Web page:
John Nemeth: Magic Touch (Blind Pig)


nemethSo how does a blond-haired kid from Idaho mature into one of today’s hot new blues artists? According to the 30-year-old John Nemeth, he bought his first harp years ago because it was a whole lot more affordable than a guitar and amp. Blues harp fans everywhere ought to celebrate this. Blessed with a remarkably powerful, soul-inflected voice and formidable old-school harp chops, Nemeth is forging what should be a productive recording and performing career. He’s quite the performer too. Part ham, affable guy, and burning groove master, Nemeth is totally at home onstage. At a recent gig at Salem, Oregon’s Lefty’s (one of the West Coast’s and perhaps the nation’s premier blues clubs) accompanying guitarist Frank “Paris Slim” Goldwasser’s amp blew a few minutes into the first set. Backed only by ex-Thunderbirds drummer Jimi Bott and a bassist, Nemeth took the house on a half-hour-plus guitar-free harp-dominated joyride. Things further heated up upon the arrival of a replacement amp.

Nemeth’s style is firmly entrenched in the Jr. Wells/Little Walter school of harp. His expertise, exuberance, and genuine soul make for a very fulfilling live or recorded experience. This brings us to his new mojo-driven release, Magic Touch. Nemeth self-effacingly explains that the source of his powerful singing stems from his younger days singing in church. “They didn’t have microphones, so you really had to project.” And project he does, in a style combining Stax/Volt era R&B excitement with Chicago blues. Nemeth covers a number of classic Chicago tunes, including doing justice to Jr. Wells’ “Blues Hit Big Town” and Willie Dixon’s smoldering “Sit and Cry Blues.” Seven of the twelve tracks are penned by him, revealing strong songwriting as well. His horn-charted soul burner “Blue Broadway” is a perfect example of his R&B side. West Coast blues guitar magician Junior Watson presides on most selections; Texas axeman and “Magic Touch” producer Anson Funderburgh steps in on the ballad “Let Me Hold You.” Austin’s Texas Horns provide saxes and trumpet.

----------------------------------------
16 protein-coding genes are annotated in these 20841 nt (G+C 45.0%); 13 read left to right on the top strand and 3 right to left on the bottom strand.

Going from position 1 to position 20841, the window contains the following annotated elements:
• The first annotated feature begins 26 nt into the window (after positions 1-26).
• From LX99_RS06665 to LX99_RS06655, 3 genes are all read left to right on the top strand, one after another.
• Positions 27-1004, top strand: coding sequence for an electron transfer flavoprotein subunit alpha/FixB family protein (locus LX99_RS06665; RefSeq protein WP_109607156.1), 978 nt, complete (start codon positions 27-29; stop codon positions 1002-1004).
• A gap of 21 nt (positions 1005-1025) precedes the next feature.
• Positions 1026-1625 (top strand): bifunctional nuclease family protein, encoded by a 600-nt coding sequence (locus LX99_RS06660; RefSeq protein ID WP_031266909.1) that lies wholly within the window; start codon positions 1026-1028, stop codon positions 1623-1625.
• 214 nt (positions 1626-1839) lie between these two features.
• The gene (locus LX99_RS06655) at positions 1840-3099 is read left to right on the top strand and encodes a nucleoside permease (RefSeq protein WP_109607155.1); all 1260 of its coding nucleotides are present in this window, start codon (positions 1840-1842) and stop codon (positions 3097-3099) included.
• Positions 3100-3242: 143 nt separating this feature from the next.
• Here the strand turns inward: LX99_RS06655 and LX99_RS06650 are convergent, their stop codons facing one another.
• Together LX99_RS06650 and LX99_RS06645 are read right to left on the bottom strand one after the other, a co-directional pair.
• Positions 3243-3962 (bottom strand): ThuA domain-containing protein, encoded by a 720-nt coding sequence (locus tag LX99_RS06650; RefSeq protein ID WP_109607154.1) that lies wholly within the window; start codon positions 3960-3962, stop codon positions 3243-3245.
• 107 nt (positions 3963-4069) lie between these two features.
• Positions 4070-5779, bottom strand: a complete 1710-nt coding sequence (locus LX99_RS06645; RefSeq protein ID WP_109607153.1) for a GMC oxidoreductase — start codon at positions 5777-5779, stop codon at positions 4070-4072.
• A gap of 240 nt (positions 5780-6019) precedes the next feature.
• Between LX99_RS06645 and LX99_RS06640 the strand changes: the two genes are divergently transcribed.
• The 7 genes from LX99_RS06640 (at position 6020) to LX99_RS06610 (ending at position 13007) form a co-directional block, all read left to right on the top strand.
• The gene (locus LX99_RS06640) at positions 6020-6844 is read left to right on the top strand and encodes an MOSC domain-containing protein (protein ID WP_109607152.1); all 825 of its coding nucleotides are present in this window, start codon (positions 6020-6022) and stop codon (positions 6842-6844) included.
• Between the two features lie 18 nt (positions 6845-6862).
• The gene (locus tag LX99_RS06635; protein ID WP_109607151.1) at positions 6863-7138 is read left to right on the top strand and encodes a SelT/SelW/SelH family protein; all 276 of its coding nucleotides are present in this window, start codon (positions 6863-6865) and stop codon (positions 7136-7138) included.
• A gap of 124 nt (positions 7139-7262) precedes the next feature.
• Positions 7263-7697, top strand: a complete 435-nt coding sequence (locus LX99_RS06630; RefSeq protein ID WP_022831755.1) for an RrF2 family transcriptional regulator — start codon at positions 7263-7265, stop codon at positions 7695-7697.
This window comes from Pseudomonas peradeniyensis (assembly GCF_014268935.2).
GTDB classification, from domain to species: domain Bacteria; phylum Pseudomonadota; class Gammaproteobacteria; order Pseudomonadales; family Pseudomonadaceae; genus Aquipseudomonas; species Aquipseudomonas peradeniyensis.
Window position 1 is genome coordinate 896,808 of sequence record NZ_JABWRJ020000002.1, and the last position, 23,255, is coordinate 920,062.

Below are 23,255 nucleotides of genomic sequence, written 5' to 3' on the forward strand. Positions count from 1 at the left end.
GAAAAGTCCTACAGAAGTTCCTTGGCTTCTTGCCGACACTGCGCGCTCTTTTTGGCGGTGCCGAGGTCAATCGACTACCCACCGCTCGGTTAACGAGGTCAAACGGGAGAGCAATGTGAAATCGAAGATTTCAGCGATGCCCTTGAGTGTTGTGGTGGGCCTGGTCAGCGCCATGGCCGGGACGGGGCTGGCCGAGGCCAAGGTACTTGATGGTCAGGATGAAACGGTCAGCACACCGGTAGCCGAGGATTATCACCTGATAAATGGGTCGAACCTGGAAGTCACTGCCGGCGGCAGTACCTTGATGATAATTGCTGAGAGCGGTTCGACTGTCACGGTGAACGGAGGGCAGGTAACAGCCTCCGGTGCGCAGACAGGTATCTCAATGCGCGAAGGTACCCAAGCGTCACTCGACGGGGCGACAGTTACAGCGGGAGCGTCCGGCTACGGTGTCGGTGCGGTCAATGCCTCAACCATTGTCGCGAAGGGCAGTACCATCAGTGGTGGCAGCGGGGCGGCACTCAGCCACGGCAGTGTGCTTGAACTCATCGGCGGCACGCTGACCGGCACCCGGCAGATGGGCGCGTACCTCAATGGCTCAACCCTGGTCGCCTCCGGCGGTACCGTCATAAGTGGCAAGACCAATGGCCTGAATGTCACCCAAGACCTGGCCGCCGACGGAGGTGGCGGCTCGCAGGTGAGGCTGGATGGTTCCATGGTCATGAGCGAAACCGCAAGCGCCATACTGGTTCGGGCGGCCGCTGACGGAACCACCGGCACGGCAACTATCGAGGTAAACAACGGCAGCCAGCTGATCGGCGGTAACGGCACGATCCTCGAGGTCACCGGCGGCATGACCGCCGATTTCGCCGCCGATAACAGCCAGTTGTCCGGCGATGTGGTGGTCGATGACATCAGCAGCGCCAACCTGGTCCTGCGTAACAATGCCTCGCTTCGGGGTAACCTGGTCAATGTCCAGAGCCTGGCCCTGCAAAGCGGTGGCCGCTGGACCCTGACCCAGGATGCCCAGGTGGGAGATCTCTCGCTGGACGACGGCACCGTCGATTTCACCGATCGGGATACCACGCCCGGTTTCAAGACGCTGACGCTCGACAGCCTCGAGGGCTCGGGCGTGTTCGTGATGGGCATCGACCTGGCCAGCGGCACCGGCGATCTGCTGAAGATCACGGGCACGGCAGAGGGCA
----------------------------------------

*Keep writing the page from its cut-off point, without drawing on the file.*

His captivating live performance and the fine Magic Touch reveal John Nemeth as a refreshing and restorative shot in the arm for the blues. - Tali Madden


Mr. Madden escaped New York a few decades ago, and still misses his egg creams. Aside from a brief flirtation with the Desert Southwest, he's been damply ensconced for half his life in Portland, Oregon. The freelance writer has written extensively on blues and jazz for outlets including the late Blues Access magazine, contributed to the MusicHound Blues and Jazz album guides, and produced and programmed jazz broadcasts for public radio.